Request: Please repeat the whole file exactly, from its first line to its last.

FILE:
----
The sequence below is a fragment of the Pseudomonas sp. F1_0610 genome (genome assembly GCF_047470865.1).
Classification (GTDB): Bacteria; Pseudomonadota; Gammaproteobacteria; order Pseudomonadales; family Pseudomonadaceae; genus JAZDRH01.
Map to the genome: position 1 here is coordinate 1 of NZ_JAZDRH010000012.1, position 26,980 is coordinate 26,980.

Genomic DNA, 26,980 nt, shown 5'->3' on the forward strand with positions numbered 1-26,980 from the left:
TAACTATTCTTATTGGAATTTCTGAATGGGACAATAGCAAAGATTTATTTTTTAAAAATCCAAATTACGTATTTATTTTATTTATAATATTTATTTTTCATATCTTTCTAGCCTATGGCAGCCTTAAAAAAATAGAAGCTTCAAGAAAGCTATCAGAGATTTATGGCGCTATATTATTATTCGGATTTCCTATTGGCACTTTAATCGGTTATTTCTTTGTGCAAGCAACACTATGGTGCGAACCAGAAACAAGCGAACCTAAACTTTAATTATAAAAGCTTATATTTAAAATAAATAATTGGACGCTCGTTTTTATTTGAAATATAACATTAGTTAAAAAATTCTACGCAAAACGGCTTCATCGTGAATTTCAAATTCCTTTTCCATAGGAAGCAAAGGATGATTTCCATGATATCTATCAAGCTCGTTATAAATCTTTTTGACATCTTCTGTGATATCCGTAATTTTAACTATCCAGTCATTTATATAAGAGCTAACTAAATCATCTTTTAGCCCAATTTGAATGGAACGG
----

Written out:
The sequence below is a fragment of the Pseudomonas sp. F1_0610 genome (genome assembly GCF_047470865.1).
Classification (GTDB): Bacteria; Pseudomonadota; Gammaproteobacteria; order Pseudomonadales; family Pseudomonadaceae; genus JAZDRH01.
Map to the genome: position 1 here is coordinate 1 of NZ_JAZDRH010000012.1, position 26,980 is coordinate 26,980.

Genomic DNA, 26,980 nt, shown 5'->3' on the forward strand with positions numbered 1-26,980 from the left:
TAACTATTCTTATTGGAATTTCTGAATGGGACAATAGCAAAGATTTATTTTTTAAAAATCCAAATTACGTATTTATTTTATTTATAATATTTATTTTTCATATCTTTCTAGCCTATGGCAGCCTTAAAAAAATAGAAGCTTCAAGAAAGCTATCAGAGATTTATGGCGCTATATTATTATTCGGATTTCCTATTGGCACTTTAATCGGTTATTTCTTTGTGCAAGCAACACTATGGTGCGAACCAGAAACAAGCGAACCTAAACTTTAATTATAAAAGCTTATATTTAAAATAAATAATTGGACGCTCGTTTTTATTTGAAATATAACATTAGTTAAAAAATTCTACGCAAAACGGCTTCATCGTGAATTTCAAATTCCTTTTCCATAGGAAGCAAAGGATGATTTCCATGATATCTATCAAGCTCGTTATAAATCTTTTTGACATCTTCTGTGATATCCGTAATTTTAACTATCCAGTCATTTATATAAGAGCTAACTAAATCATCTTTTAGCCCAATTTGAATGGAACGG